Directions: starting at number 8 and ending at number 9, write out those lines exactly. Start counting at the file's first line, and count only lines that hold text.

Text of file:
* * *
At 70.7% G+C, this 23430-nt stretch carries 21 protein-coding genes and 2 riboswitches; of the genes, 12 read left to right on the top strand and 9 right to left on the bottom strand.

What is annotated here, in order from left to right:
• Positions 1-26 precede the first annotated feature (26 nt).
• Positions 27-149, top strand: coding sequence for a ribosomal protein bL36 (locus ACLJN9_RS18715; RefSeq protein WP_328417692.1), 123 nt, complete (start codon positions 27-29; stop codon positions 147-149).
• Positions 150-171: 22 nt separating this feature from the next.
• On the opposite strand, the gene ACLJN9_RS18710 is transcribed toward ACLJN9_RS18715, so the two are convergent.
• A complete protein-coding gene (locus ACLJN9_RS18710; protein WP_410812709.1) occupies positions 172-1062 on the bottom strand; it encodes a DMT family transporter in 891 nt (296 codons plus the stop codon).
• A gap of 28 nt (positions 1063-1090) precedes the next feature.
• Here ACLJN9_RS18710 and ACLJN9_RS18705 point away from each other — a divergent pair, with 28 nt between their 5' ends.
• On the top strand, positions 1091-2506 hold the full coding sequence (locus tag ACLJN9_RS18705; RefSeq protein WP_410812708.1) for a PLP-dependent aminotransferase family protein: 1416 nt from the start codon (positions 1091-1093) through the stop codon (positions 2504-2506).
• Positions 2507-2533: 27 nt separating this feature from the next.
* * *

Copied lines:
• A gap of 28 nt (positions 1063-1090) precedes the next feature.
• Here ACLJN9_RS18710 and ACLJN9_RS18705 point away from each other — a divergent pair, with 28 nt between their 5' ends.